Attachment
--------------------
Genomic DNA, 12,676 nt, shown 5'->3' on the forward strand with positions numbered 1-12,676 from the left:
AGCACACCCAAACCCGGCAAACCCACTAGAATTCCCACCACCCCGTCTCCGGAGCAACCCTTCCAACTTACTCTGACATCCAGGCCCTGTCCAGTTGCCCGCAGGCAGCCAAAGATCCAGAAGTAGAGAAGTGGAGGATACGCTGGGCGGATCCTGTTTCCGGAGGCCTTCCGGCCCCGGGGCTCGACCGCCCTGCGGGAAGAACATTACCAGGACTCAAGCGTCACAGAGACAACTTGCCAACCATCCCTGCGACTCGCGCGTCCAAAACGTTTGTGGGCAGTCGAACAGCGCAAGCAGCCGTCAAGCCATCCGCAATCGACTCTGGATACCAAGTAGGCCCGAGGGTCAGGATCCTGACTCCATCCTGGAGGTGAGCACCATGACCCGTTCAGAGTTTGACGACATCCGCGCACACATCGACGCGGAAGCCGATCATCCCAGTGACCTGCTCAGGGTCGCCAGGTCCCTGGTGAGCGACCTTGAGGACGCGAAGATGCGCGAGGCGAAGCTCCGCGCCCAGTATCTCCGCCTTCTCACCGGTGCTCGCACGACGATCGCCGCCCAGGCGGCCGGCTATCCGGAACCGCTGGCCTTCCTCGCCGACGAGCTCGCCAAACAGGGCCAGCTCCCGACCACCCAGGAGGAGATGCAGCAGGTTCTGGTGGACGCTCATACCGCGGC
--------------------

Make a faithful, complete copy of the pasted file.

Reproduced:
Genomic DNA, 12,676 nt, shown 5'->3' on the forward strand with positions numbered 1-12,676 from the left:
AGCACACCCAAACCCGGCAAACCCACTAGAATTCCCACCACCCCGTCTCCGGAGCAACCCTTCCAACTTACTCTGACATCCAGGCCCTGTCCAGTTGCCCGCAGGCAGCCAAAGATCCAGAAGTAGAGAAGTGGAGGATACGCTGGGCGGATCCTGTTTCCGGAGGCCTTCCGGCCCCGGGGCTCGACCGCCCTGCGGGAAGAACATTACCAGGACTCAAGCGTCACAGAGACAACTTGCCAACCATCCCTGCGACTCGCGCGTCCAAAACGTTTGTGGGCAGTCGAACAGCGCAAGCAGCCGTCAAGCCATCCGCAATCGACTCTGGATACCAAGTAGGCCCGAGGGTCAGGATCCTGACTCCATCCTGGAGGTGAGCACCATGACCCGTTCAGAGTTTGACGACATCCGCGCACACATCGACGCGGAAGCCGATCATCCCAGTGACCTGCTCAGGGTCGCCAGGTCCCTGGTGAGCGACCTTGAGGACGCGAAGATGCGCGAGGCGAAGCTCCGCGCCCAGTATCTCCGCCTTCTCACCGGTGCTCGCACGACGATCGCCGCCCAGGCGGCCGGCTATCCGGAACCGCTGGCCTTCCTCGCCGACGAGCTCGCCAAACAGGGCCAGCTCCCGACCACCCAGGAGGAGATGCAGCAGGTTCTGGTGGACGCTCATACCGCGGC